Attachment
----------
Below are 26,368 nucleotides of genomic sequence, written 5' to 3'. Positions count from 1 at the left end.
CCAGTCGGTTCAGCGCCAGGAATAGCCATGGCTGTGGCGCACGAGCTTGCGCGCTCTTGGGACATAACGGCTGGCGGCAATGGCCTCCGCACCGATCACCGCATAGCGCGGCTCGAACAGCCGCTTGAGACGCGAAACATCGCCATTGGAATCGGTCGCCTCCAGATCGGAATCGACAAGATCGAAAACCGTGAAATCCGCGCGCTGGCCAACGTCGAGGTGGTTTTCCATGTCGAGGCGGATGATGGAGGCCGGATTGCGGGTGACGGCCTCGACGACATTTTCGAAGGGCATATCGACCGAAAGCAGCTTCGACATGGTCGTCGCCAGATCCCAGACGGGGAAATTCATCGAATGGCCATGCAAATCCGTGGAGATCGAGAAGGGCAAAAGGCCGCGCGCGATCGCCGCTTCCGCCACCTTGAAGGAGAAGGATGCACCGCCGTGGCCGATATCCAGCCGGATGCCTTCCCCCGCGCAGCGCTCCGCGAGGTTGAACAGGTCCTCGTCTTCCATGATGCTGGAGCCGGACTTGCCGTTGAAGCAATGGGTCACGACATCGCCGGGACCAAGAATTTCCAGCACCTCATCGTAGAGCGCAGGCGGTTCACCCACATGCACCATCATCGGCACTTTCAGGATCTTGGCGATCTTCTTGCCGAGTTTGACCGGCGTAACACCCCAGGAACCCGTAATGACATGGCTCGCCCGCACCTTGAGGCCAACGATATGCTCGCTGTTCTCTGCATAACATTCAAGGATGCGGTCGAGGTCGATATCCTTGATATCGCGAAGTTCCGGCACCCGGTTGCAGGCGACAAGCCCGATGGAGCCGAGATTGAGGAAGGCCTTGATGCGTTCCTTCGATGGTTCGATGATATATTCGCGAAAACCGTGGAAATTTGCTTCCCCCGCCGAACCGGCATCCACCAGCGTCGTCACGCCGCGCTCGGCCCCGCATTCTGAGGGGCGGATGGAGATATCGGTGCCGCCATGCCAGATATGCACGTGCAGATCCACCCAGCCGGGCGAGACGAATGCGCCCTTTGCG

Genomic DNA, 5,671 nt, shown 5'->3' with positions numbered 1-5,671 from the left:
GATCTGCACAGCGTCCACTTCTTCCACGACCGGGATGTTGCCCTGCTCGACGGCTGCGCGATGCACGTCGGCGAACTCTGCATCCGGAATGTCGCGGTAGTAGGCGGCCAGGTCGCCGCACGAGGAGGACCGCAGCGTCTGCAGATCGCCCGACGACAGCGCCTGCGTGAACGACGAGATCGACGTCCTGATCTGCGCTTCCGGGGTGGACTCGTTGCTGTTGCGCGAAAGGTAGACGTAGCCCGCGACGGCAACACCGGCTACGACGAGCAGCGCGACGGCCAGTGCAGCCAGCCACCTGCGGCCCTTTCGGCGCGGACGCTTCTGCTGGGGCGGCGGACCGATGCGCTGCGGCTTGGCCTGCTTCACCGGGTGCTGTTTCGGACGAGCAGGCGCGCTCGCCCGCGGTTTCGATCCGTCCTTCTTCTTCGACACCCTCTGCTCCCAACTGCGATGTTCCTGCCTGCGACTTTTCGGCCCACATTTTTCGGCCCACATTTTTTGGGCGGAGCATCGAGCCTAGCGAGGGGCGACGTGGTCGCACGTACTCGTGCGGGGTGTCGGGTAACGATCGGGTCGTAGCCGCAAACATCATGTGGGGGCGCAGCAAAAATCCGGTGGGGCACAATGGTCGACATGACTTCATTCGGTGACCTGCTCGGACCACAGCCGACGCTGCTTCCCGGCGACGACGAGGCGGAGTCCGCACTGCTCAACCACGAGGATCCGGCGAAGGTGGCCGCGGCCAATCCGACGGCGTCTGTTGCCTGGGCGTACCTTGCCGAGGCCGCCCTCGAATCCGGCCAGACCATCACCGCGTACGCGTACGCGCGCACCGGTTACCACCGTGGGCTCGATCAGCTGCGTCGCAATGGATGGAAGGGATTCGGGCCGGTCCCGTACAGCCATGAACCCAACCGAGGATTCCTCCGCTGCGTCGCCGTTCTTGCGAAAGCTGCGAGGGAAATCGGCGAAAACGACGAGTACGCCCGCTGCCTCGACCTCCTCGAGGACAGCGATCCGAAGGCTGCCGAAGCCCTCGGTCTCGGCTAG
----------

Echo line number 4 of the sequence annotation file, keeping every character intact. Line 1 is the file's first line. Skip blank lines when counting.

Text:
GATCTGCACAGCGTCCACTTCTTCCACGACCGGGATGTTGCCCTGCTCGACGGCTGCGCGATGCACGTCGGCGAACTCTGCATCCGGAATGTCGCGGTAGTAGGCGGCCAGGTCGCCGCACGAGGAGGACCGCAGCGTCTGCAGATCGCCCGACGACAGCGCCTGCGTGAACGACGAGATCGACGTCCTGATCTGCGCTTCCGGGGTGGACTCGTTGCTGTTGCGCGAAAGGTAGACGTAGCCCGCGACGGCAACACCGGCTACGACGAGCAGCGCGACGGCCAGTGCAGCCAGCCACCTGCGGCCCTTTCGGCGCGGACGCTTCTGCTGGGGCGGCGGACCGATGCGCTGCGGCTTGGCCTGCTTCACCGGGTGCTGTTTCGGACGAGCAGGCGCGCTCGCCCGCGGTTTCGATCCGTCCTTCTTCTTCGACACCCTCTGCTCCCAACTGCGATGTTCCTGCCTGCGACTTTTCGGCCCACATTTTTCGGCCCACATTTTTTGGGCGGAGCATCGAGCCTAGCGAGGGGCGACGTGGTCGCACGTACTCGTGCGGGGTGTCGGGTAACGATCGGGTCGTAGCCGCAAACATCATGTGGGGGCGCAGCAAAAATCCGGTGGGGCACAATGGTCGACATGACTTCATTCGGTGACCTGCTCGGACCACAGCCGACGCTGCTTCCCGGCGACGACGAGGCGGAGTCCGCACTGCTCAACCACGAGGATCCGGCGAAGGTGGCCGCGGCCAATCCGACGGCGTCTGTTGCCTGGGCGTACCTTGCCGAGGCCGCCCTCGAATCCGGCCAGACCATCACCGCGTACGCGTACGCGCGCACCGGTTACCACCGTGGGCTCGATCAGCTGCGTCGCAATGGATGGAAGGGATTCGGGCCGGTCCCGTACAGCCATGAACCCAACCGAGGATTCCTCCGCTGCGTCGCCGTTCTTGCGAAAGCTGCGAGGGAAATCGGCGAAAACGACGAGTACGCCCGCTGCCTCGACCTCCTCGAGGACAGCGATCCGAAGGCTGCCGAAGCCCTCGGTCTCGGCTAG